"More than 20 companies, business groups, and other organizations have met with the SEC this year as the agency considers mandatory disclosures on climate risks and other environmental, social, and governance matters."

Why this is important: Many of the corporations that would be subject to the mandatory ESG reporting requirement have yet to enact ESG protocols. If the SEC does make ESG disclosures mandatory, these corporations will have two choices. They can either report that they have no such protocols in place, which will negatively affect shareholder sentiment and the corporation’s stock value, or they can rush to enact ESG protocols. Given that the World Economic Forum has identified 21 core metrics and 34 expanded metrics that should be measured, corporations should begin the comprehensive process of developing their own ESG protocols before the SEC makes the proposed reporting requirements mandatory. --- Nicholas S. Preservati
"The companies said it will be the world’s first major project to develop technology to enable co-firing a significant amount of ammonia at a large-scale commercial coal-fired plant."

Why this is important: Japan plans to convert one unit at a coal-fired electrical generation plant to burn coal and ammonia together to reduce CO2 emissions. When burned, ammonia does not emit any CO2. The plant plans a four-year test beginning in June 2021 and will burn up to 20 percent ammonia in the unit with 80 percent coal. The switch to ammonia will cost about 20 percent more in fuel than just burning coal. The test is important as countries worldwide look for ways to reduce CO2 emissions in electrical generation while still using coal. --- Mark E. Heath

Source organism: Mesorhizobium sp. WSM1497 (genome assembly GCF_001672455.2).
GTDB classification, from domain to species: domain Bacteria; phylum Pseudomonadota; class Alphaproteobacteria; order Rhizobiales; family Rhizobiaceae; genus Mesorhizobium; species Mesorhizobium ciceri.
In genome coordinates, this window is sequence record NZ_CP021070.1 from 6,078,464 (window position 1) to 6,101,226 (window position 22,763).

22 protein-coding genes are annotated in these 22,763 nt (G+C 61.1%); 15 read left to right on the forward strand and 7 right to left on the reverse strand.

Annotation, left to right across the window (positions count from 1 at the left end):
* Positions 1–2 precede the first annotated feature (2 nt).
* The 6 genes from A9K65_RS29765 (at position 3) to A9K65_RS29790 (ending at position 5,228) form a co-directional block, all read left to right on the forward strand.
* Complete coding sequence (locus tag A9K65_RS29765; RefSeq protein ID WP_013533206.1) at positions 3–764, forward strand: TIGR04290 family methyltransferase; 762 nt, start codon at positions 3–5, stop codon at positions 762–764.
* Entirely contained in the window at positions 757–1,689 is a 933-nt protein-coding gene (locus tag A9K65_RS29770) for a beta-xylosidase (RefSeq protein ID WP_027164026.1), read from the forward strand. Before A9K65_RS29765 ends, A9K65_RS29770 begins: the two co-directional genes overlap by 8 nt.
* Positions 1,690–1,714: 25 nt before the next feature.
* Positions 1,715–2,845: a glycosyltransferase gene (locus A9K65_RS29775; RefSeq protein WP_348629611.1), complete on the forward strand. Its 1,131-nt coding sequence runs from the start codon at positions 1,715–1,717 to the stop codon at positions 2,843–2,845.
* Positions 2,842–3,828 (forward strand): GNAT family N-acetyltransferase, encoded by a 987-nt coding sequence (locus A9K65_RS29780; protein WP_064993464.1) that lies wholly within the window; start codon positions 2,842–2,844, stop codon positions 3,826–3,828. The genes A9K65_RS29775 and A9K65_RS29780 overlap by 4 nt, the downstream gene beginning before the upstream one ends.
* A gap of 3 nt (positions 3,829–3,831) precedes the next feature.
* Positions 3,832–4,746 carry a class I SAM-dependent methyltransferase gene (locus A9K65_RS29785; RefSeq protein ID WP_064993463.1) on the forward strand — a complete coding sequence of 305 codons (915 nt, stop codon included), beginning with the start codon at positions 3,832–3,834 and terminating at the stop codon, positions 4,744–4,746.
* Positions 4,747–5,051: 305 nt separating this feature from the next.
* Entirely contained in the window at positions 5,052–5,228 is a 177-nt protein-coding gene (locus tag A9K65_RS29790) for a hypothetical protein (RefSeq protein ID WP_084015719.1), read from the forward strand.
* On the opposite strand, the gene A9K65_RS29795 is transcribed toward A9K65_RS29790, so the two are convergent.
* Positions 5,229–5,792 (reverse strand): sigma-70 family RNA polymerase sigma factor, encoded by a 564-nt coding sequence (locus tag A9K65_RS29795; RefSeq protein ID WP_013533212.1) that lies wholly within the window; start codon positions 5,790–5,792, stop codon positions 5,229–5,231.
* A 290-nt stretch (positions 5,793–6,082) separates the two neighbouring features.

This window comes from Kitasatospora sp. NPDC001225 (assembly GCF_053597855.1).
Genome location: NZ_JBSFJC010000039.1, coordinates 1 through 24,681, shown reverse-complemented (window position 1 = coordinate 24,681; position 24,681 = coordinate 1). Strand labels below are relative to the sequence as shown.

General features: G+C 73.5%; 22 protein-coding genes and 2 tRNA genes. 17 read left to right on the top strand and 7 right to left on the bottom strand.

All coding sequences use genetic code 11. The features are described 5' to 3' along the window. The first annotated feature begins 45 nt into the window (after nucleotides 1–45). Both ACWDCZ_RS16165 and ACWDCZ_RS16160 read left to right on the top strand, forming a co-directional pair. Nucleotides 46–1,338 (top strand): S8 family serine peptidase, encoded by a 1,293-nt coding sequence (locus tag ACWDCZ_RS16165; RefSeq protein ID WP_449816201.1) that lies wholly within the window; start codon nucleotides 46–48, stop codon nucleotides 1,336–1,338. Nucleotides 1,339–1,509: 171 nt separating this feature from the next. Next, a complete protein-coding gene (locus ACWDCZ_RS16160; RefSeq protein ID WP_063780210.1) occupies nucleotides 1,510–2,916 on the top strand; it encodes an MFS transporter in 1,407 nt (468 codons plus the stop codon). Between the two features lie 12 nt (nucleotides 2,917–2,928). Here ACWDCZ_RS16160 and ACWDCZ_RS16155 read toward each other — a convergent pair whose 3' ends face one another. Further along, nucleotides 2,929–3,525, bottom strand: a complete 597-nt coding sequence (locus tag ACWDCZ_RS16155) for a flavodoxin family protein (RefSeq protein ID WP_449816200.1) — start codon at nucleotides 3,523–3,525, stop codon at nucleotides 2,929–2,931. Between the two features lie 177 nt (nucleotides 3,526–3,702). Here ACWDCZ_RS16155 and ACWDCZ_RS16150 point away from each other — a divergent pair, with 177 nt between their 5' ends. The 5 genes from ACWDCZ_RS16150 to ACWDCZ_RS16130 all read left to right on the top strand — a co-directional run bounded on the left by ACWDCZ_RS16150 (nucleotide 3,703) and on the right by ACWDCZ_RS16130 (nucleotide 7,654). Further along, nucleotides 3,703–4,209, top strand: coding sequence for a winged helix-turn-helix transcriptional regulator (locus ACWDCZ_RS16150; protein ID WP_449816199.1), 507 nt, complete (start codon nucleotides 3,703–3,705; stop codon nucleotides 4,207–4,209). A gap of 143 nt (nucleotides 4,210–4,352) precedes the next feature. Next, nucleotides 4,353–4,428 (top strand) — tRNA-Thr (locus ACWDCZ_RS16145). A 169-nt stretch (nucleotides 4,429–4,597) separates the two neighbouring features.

"Its critical and highly vulnerable infrastructure under attack, the U.S. was in an incident-response phase to the right of boom."

Why this is important: The FBI confirmed that Darkside ransomware was responsible for the recent shutdown of the Colonial Pipeline, the largest fuel pipeline in the United States. Colonial paid a ransom of $5 million to reopen its computer systems in order to restart the flow of fuel. The shutdown is just the most recent attack on critical infrastructure in the United States and begs for a solution. Many companies are continuously trapped by malware, forcing them to pay ransom to criminal enterprises to reopen their systems. Colonial is currently investigating the source of the malware and how it was released in its systems. Solutions to cyberattacks should include detection and prevention of threats, proper methods of deterrence that meet such attacks with significant counterattacks, and holding nations accountable for giving safe haven to cyberattackers. Companies also need to be prepared with necessary backup systems in case of attack and appropriate training of employees to ensure there is no negligent opening of company systems. --- Bryan S. Neft